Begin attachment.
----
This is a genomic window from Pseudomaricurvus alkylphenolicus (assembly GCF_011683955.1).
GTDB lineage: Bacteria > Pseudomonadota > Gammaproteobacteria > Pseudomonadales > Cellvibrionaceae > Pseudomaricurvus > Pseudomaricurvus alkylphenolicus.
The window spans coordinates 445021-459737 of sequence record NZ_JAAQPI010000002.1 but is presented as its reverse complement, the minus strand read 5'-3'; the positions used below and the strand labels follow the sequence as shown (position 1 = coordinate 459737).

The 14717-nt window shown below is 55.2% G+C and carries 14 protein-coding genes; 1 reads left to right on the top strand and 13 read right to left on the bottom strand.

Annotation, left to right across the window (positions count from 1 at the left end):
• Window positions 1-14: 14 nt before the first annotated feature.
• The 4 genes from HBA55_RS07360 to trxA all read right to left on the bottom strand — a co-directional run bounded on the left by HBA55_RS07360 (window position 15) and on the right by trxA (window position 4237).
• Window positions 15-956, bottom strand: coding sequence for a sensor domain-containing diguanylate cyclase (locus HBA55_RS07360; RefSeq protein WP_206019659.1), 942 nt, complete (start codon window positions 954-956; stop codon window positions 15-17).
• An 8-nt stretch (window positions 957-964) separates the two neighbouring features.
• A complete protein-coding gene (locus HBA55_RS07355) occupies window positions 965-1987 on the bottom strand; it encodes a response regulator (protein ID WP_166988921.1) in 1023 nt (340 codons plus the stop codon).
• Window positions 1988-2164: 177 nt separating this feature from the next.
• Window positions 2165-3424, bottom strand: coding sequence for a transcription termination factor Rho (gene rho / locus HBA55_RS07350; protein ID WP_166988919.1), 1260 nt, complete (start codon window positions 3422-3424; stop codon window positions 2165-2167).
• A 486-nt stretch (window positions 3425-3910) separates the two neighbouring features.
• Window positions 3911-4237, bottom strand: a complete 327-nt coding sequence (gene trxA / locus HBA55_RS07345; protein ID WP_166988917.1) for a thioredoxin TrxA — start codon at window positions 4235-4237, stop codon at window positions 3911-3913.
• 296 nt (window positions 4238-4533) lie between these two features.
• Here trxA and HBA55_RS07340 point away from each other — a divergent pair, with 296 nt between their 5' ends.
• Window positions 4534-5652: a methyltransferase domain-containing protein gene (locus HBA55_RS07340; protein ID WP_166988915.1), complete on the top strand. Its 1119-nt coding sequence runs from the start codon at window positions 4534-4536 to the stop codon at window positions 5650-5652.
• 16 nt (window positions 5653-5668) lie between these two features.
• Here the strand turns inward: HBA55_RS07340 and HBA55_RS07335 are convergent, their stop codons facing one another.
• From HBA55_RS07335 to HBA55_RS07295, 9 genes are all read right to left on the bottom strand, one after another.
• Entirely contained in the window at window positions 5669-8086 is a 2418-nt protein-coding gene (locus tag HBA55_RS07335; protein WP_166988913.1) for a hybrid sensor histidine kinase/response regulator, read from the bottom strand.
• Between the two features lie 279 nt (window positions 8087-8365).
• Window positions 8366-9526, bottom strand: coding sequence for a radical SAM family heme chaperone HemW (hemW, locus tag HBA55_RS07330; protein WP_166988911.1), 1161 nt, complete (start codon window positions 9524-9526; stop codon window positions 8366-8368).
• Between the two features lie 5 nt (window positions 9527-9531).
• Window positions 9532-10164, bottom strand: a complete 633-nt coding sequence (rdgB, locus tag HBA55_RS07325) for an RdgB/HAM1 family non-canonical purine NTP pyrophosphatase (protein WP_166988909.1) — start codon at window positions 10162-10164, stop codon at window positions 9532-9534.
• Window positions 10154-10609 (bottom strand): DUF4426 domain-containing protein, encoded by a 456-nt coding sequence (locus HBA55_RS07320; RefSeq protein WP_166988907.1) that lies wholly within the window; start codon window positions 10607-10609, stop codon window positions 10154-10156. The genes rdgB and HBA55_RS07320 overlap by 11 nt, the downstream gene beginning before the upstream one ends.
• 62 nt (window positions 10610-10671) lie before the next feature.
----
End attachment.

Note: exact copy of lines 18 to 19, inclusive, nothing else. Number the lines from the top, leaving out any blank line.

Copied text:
• 16 nt (window positions 5653-5668) lie between these two features.
• Here the strand turns inward: HBA55_RS07340 and HBA55_RS07335 are convergent, their stop codons facing one another.